Chinese Premier Li visits New Zealand to counter US war drive

Chinese Premier Li Qiang visited New Zealand this week, ahead of visits to Australia and Malaysia, as part of the Chinese government’s attempts to counter the far-advanced war preparations against it, led by the United States. Even as the US and its allies escalate their proxy war against Russia over Ukraine, risking nuclear war, and support Israel’s genocide in Gaza, Washington continues to militarise the Indo-Pacific and is seeking to goad China into an attack on Taiwan, to provide the pretext for war.

Chinese Premier Li Qiang and New Zealand Prime Minister Christopher Luxon, June 13, 2024 [Photo: Christopher Luxon Facebook]

Li’s visit to New Zealand was the first by a Chinese premier since 2017. He held talks with Prime Minister Christopher Luxon and business leaders, highlighting New Zealand’s heavy dependence on trade with China, which took about 27 percent of NZ’s exports last year.

Victoria University of Wellington political analyst Geoffrey Miller wrote that Li’s aim was to remind Luxon “just how important China is to New Zealand” and to warn the government: “don’t put it all at risk” by aligning too closely with the US.

New Zealand is an imperialist ally of the US and part of the US-led Five Eyes intelligence network. Successive governments have participated in the criminal wars in Iraq and Afghanistan and the previous Labour government sent troops to Britain to assist in training Ukrainian conscripts for the US-NATO proxy war against Russia. Both Labour and the current National Party-led government have issued statements identifying Russia and China as the main strategic “threats” facing the world.

Whether by coincidence or not, Foreign Minister Winston Peters, from the virulently anti-Chinese New Zealand First Party, was outside the country when Li visited Wellington (Peters was on an official trip to East Timor). Peters is leading the push for New Zealand to join the second “pillar” of the AUKUS (Australia-UK-US) pact, aimed at further boosting military cooperation.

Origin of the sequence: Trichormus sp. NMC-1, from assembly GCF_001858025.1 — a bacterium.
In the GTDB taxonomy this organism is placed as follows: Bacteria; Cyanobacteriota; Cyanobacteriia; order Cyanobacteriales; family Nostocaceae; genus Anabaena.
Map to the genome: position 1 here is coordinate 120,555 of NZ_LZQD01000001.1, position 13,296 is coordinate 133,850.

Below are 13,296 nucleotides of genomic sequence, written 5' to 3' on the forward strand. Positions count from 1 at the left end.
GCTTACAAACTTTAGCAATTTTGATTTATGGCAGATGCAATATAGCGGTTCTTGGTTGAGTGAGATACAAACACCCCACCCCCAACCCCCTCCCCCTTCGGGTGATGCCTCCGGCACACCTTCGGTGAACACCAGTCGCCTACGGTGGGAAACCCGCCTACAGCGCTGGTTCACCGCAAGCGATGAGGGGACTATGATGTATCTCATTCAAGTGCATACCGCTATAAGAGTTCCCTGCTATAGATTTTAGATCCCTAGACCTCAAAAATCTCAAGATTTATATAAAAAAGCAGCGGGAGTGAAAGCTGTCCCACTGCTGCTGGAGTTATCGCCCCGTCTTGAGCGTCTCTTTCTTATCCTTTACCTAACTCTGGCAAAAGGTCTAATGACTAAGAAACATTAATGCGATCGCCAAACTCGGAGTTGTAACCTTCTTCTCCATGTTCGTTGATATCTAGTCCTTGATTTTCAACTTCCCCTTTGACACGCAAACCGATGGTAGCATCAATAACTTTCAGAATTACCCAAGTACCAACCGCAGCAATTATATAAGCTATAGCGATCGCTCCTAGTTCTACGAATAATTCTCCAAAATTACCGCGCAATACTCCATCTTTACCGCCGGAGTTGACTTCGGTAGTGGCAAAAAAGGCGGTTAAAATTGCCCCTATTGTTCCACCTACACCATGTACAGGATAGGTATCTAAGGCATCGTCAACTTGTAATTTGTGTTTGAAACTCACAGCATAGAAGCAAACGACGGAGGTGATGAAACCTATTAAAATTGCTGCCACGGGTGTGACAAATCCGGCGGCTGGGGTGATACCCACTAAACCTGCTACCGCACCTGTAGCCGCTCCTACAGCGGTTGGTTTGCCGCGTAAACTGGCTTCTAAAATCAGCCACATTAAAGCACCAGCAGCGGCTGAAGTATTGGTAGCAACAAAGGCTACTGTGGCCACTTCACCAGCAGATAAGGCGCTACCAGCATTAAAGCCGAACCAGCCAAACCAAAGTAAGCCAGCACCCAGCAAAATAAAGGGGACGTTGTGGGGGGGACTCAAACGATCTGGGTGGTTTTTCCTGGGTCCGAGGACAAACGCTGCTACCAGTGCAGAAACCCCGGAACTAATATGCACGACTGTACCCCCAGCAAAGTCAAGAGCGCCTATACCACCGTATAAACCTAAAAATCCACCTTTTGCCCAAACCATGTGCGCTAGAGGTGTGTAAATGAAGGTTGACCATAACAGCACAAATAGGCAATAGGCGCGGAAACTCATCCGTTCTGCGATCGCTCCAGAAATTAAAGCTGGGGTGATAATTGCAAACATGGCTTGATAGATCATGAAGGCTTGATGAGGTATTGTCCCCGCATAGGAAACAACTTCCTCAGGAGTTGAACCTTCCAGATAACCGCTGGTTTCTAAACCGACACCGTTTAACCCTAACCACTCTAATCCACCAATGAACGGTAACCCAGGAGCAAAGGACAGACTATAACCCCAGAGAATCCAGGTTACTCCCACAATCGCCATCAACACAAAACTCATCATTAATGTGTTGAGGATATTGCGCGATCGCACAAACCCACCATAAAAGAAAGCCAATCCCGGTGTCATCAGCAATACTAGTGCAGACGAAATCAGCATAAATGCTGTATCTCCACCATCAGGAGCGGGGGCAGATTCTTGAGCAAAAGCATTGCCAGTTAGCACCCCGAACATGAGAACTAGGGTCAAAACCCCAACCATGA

On Thursday, Luxon said he and Li “discussed our significant economic relationship, which benefits people in both countries with two-way trade in goods worth nearly $38 billion.” They signed agreements on boosting trade and business ties. Li told the media: “China is ready to be part of New Zealand’s endeavour to double the value of [its] exports in the next decade.”

Luxon told the media, however, that the two leaders spent half of their discussion on areas of disagreement, including allegations that China carried out a cyber attack on New Zealand’s parliament in 2021—which Beijing denies. He said Li had expressed China’s firm opposition to AUKUS. In his public comments, Li warned that differences between the two countries “should not become a chasm that blocks exchanges and cooperation.”

Meanwhile, sections of the New Zealand media and political establishment are stepping up their efforts to promote a more openly anti-China posture.

Media organisation Stuff timed the release of an online documentary on “Chinese interference” to coincide with Li’s visit. The documentary “The Long Game” is largely based on allegations by pro-Washington academic Anne-Marie Brady—who has received NATO funding and whose work has been praised by former US secretary of state Hillary Clinton.

In 2017 Brady accused members of the Labour and National parties of being Chinese spies, without any evidence. She also accused almost all Chinese organisations in NZ—including cultural organisations, language training centres, student groups, academics with links to China, and media outlets—of being tools of the Chinese Communist Party and called for them to be placed under surveillance.